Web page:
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The postnuptial agreement has not received nearly as much attention or credit as the prenuptial agreement. Although a prenuptial agreement is often a very valuable document, for couples whose circumstances have changed since a prenuptial agreement or for couples who did not create an initial prenuptial agreement, a postnuptial agreement can be a great option.

Not only does a postnuptial agreement help you sort out your expectations when your marriage is going through a rough patch, but it can also serve as a kind of alternative to a litigated divorce by letting you set the terms for your divorce in a negotiation well before you ever decide to file.

What to know during the creation of a postnuptial agreement

You can, in theory, put anything into a postnuptial agreement that you would like to guide you and your spouse as you would have to work through your marital issues. However, it’s important to understand that the courts will not enforce certain terms that violate state law, like a waiver of child support responsibility.

Focusing on complying with the law and with ensuring that both of you receive protection in the terms of the postnuptial agreement will increase its likelihood of being valid in the eyes of the family courts. Each of you should also have your own attorney representing you during the negotiation and signing of the document to ensure there is someone advocating for your best interests. Essentially, postnuptial agreements should comply with all the same standards as a prenuptial agreement.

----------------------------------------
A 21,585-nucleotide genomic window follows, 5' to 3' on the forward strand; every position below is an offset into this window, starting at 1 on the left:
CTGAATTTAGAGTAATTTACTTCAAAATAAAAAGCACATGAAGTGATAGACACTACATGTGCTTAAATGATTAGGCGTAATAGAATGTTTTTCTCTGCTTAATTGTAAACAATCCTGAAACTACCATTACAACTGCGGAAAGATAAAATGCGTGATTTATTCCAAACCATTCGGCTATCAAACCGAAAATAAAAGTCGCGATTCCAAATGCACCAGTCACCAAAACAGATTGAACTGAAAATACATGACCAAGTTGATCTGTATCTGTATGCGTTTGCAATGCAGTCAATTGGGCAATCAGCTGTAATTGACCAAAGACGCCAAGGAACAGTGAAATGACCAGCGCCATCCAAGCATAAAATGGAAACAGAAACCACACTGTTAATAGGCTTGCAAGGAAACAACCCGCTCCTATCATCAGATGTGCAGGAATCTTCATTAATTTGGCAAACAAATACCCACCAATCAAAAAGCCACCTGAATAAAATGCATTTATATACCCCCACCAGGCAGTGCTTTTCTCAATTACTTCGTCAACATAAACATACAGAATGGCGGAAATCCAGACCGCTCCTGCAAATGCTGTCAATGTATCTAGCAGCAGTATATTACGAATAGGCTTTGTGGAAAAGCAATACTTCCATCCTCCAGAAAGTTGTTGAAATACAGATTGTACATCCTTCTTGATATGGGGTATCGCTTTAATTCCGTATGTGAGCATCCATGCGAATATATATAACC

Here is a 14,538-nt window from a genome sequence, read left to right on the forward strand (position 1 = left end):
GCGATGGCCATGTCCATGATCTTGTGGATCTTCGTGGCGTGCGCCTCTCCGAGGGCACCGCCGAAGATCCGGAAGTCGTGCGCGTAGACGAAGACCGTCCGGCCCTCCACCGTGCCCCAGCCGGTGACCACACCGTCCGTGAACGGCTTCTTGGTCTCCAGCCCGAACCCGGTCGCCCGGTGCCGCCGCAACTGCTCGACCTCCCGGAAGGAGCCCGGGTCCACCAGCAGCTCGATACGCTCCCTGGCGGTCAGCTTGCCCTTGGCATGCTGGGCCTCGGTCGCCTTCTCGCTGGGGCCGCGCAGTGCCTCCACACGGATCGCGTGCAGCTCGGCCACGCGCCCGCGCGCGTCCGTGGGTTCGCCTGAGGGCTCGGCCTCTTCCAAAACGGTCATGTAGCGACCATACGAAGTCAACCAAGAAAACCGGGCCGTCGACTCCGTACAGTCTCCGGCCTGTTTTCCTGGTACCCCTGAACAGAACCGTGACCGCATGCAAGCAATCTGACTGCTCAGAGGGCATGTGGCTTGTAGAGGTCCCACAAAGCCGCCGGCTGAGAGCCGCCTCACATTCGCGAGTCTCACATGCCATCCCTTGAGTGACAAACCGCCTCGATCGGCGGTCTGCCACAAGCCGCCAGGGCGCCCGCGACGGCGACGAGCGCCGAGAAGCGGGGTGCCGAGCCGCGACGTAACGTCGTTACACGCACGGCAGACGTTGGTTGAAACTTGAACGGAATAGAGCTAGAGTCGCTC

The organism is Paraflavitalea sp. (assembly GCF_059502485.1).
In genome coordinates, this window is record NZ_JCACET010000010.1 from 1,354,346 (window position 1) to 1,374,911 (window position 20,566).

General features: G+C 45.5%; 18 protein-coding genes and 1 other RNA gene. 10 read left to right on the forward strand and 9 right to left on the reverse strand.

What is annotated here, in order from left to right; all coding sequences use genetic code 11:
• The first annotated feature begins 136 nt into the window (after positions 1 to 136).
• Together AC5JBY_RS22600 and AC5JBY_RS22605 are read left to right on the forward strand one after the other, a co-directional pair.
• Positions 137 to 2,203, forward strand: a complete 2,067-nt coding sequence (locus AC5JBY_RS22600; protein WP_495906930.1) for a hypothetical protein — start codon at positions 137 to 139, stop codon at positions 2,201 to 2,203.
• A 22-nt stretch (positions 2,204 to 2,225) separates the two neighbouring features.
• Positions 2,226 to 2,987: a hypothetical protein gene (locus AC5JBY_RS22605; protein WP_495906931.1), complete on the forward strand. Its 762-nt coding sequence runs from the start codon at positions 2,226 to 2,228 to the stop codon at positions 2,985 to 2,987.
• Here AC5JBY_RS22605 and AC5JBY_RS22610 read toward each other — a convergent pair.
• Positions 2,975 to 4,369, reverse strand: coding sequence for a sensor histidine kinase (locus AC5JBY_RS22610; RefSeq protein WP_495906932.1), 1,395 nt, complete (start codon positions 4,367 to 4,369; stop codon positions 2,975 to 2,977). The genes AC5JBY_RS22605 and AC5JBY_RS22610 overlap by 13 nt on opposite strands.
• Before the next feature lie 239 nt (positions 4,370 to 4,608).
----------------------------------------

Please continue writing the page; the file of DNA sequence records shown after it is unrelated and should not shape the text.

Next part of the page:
While that can mean that its creation will involve substantial time and expense, a postnuptial agreement could help you save your marriage by clarifying the terms of a divorce and creating straightforward expectations for both spouses. In the event that you are unable to save your marriage, that same postnuptial agreement will allow for a faster, uncontested divorce.